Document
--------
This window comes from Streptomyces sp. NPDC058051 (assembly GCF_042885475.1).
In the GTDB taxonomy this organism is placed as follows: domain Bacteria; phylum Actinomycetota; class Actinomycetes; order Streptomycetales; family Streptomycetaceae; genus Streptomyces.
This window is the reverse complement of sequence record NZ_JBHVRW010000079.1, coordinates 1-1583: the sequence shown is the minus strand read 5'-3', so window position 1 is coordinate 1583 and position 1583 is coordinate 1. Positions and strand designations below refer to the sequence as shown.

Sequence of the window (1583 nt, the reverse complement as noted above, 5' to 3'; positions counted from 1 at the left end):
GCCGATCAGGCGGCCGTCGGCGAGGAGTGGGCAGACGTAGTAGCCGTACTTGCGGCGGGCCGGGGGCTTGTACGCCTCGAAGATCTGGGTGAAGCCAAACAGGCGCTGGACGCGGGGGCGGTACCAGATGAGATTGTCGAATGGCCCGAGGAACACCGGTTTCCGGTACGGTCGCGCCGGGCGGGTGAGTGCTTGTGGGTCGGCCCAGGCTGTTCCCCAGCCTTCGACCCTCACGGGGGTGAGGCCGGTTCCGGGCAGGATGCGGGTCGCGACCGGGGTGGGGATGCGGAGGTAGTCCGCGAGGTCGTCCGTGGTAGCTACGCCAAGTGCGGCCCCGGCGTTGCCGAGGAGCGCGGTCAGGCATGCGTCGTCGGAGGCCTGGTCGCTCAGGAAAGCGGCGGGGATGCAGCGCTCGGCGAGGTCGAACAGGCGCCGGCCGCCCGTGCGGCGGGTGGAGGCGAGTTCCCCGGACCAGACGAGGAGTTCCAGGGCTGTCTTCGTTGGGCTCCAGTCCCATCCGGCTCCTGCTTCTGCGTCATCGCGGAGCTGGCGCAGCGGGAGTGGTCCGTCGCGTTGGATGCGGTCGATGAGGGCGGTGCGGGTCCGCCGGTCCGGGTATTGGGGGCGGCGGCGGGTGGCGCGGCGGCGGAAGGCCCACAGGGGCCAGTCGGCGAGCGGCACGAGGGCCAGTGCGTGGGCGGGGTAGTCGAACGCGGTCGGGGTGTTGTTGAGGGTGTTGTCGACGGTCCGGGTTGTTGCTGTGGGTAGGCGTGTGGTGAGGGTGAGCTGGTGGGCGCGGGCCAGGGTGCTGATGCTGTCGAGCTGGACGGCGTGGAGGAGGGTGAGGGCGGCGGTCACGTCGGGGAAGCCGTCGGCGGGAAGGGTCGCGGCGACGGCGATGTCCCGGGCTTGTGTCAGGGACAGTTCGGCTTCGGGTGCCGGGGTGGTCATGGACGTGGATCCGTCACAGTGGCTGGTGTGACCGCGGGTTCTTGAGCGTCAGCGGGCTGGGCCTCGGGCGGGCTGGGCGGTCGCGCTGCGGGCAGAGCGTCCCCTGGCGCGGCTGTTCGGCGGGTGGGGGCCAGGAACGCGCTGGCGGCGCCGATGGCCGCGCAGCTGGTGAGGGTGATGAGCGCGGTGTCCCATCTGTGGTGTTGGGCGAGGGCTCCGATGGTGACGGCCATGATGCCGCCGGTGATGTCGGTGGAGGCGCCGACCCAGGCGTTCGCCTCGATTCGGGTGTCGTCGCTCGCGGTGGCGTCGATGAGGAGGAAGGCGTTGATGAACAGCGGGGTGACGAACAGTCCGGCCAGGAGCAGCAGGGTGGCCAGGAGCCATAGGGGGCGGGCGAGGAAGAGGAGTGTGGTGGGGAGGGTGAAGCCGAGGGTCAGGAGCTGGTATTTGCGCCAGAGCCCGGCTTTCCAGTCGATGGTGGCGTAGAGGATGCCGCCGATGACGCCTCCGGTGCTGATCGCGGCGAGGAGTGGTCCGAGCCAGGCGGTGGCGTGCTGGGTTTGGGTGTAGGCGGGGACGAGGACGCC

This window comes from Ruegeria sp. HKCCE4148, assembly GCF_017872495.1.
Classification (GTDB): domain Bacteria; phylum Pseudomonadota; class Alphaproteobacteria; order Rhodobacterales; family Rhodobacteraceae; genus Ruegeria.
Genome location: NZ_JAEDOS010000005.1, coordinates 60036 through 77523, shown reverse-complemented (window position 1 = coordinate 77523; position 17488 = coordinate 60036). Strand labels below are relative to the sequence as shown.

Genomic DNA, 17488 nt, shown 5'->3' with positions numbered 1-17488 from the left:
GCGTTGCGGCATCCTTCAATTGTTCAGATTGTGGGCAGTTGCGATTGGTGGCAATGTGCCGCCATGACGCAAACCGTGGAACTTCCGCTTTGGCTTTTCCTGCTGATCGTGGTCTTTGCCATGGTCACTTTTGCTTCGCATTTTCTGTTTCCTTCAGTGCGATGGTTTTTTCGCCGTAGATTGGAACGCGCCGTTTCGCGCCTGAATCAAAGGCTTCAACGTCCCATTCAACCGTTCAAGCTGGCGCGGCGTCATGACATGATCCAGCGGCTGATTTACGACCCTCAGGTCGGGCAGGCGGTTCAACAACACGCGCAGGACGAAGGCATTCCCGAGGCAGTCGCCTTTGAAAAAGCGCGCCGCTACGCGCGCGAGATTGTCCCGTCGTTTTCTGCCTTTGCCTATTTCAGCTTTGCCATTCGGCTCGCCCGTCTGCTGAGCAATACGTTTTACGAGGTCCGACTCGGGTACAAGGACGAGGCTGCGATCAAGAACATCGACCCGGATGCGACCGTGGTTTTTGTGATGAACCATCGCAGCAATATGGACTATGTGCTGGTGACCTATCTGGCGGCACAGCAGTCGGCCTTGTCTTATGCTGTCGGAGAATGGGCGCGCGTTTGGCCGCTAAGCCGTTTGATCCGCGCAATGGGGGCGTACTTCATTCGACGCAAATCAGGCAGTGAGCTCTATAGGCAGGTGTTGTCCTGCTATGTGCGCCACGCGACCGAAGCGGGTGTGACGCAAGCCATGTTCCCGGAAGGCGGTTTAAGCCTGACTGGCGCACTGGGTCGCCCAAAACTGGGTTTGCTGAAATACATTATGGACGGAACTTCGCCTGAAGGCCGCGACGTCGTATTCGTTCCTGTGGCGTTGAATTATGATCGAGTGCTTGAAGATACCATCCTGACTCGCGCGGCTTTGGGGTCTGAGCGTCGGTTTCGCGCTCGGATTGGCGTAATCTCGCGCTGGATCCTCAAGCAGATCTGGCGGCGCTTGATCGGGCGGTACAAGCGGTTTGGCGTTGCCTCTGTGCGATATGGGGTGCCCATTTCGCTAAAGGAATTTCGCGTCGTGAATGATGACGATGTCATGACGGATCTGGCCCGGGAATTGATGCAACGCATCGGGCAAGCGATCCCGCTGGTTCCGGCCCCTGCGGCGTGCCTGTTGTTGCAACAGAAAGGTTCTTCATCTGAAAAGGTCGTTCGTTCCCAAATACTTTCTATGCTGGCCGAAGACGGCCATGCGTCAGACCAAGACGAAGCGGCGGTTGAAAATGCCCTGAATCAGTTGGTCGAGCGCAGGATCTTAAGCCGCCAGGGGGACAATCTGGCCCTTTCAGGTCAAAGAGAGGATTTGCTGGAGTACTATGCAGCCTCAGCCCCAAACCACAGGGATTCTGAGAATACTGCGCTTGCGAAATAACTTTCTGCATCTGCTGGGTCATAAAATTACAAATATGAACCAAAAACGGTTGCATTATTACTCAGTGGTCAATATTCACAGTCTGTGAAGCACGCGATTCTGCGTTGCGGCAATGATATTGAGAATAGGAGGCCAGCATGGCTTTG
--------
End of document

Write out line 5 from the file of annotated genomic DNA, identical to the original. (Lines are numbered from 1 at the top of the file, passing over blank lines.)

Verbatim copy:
GCCGATCAGGCGGCCGTCGGCGAGGAGTGGGCAGACGTAGTAGCCGTACTTGCGGCGGGCCGGGGGCTTGTACGCCTCGAAGATCTGGGTGAAGCCAAACAGGCGCTGGACGCGGGGGCGGTACCAGATGAGATTGTCGAATGGCCCGAGGAACACCGGTTTCCGGTACGGTCGCGCCGGGCGGGTGAGTGCTTGTGGGTCGGCCCAGGCTGTTCCCCAGCCTTCGACCCTCACGGGGGTGAGGCCGGTTCCGGGCAGGATGCGGGTCGCGACCGGGGTGGGGATGCGGAGGTAGTCCGCGAGGTCGTCCGTGGTAGCTACGCCAAGTGCGGCCCCGGCGTTGCCGAGGAGCGCGGTCAGGCATGCGTCGTCGGAGGCCTGGTCGCTCAGGAAAGCGGCGGGGATGCAGCGCTCGGCGAGGTCGAACAGGCGCCGGCCGCCCGTGCGGCGGGTGGAGGCGAGTTCCCCGGACCAGACGAGGAGTTCCAGGGCTGTCTTCGTTGGGCTCCAGTCCCATCCGGCTCCTGCTTCTGCGTCATCGCGGAGCTGGCGCAGCGGGAGTGGTCCGTCGCGTTGGATGCGGTCGATGAGGGCGGTGCGGGTCCGCCGGTCCGGGTATTGGGGGCGGCGGCGGGTGGCGCGGCGGCGGAAGGCCCACAGGGGCCAGTCGGCGAGCGGCACGAGGGCCAGTGCGTGGGCGGGGTAGTCGAACGCGGTCGGGGTGTTGTTGAGGGTGTTGTCGACGGTCCGGGTTGTTGCTGTGGGTAGGCGTGTGGTGAGGGTGAGCTGGTGGGCGCGGGCCAGGGTGCTGATGCTGTCGAGCTGGACGGCGTGGAGGAGGGTGAGGGCGGCGGTCACGTCGGGGAAGCCGTCGGCGGGAAGGGTCGCGGCGACGGCGATGTCCCGGGCTTGTGTCAGGGACAGTTCGGCTTCGGGTGCCGGGGTGGTCATGGACGTGGATCCGTCACAGTGGCTGGTGTGACCGCGGGTTCTTGAGCGTCAGCGGGCTGGGCCTCGGGCGGGCTGGGCGGTCGCGCTGCGGGCAGAGCGTCCCCTGGCGCGGCTGTTCGGCGGGTGGGGGCCAGGAACGCGCTGGCGGCGCCGATGGCCGCGCAGCTGGTGAGGGTGATGAGCGCGGTGTCCCATCTGTGGTGTTGGGCGAGGGCTCCGATGGTGACGGCCATGATGCCGCCGGTGATGTCGGTGGAGGCGCCGACCCAGGCGTTCGCCTCGATTCGGGTGTCGTCGCTCGCGGTGGCGTCGATGAGGAGGAAGGCGTTGATGAACAGCGGGGTGACGAACAGTCCGGCCAGGAGCAGCAGGGTGGCCAGGAGCCATAGGGGGCGGGCGAGGAAGAGGAGTGTGGTGGGGAGGGTGAAGCCGAGGGTCAGGAGCTGGTATTTGCGCCAGAGCCCGGCTTTCCAGTCGATGGTGGCGTAGAGGATGCCGCCGATGACGCCTCCGGTGCTGATCGCGGCGAGGAGTGGTCCGAGCCAGGCGGTGGCGTGCTGGGTTTGGGTGTAGGCGGGGACGAGGACGCC